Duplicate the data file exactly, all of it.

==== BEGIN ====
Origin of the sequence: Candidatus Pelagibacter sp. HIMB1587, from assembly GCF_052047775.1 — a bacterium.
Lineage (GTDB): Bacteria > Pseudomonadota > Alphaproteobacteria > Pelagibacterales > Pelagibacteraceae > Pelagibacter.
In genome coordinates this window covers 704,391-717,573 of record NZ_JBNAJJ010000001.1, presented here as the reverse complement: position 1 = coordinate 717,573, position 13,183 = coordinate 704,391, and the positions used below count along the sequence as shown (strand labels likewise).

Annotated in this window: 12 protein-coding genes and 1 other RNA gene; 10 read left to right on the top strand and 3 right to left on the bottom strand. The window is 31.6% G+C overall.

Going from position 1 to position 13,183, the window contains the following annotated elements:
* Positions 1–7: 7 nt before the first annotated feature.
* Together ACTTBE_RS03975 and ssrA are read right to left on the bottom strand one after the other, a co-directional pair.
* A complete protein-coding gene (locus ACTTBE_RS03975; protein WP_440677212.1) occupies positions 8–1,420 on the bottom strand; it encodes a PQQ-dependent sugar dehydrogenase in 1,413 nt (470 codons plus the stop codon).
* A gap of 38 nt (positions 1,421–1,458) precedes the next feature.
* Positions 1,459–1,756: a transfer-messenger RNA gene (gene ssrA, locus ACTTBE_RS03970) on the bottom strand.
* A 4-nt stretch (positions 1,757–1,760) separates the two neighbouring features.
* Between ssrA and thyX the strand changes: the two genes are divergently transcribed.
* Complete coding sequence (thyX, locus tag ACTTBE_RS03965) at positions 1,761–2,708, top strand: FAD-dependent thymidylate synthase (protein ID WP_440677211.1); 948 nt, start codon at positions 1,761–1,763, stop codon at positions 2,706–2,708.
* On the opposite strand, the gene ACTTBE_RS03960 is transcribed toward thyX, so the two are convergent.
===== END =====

Origin of the sequence: Candidatus Pelagibacter sp. HIMB1587, from assembly GCF_052047775.1 — a bacterium.
Lineage (GTDB): Bacteria > Pseudomonadota > Alphaproteobacteria > Pelagibacterales > Pelagibacteraceae > Pelagibacter.
In genome coordinates this window covers 704,391-717,573 of record NZ_JBNAJJ010000001.1, presented here as the reverse complement: position 1 = coordinate 717,573, position 13,183 = coordinate 704,391, and the positions used below count along the sequence as shown (strand labels likewise).

Annotated in this window: 12 protein-coding genes and 1 other RNA gene; 10 read left to right on the top strand and 3 right to left on the bottom strand. The window is 31.6% G+C overall.

Going from position 1 to position 13,183, the window contains the following annotated elements:
* Positions 1–7: 7 nt before the first annotated feature.
* Together ACTTBE_RS03975 and ssrA are read right to left on the bottom strand one after the other, a co-directional pair.
* A complete protein-coding gene (locus ACTTBE_RS03975; protein WP_440677212.1) occupies positions 8–1,420 on the bottom strand; it encodes a PQQ-dependent sugar dehydrogenase in 1,413 nt (470 codons plus the stop codon).
* A gap of 38 nt (positions 1,421–1,458) precedes the next feature.
* Positions 1,459–1,756: a transfer-messenger RNA gene (gene ssrA, locus ACTTBE_RS03970) on the bottom strand.
* A 4-nt stretch (positions 1,757–1,760) separates the two neighbouring features.
* Between ssrA and thyX the strand changes: the two genes are divergently transcribed.
* Complete coding sequence (thyX, locus tag ACTTBE_RS03965) at positions 1,761–2,708, top strand: FAD-dependent thymidylate synthase (protein ID WP_440677211.1); 948 nt, start codon at positions 1,761–1,763, stop codon at positions 2,706–2,708.
* On the opposite strand, the gene ACTTBE_RS03960 is transcribed toward thyX, so the two are convergent.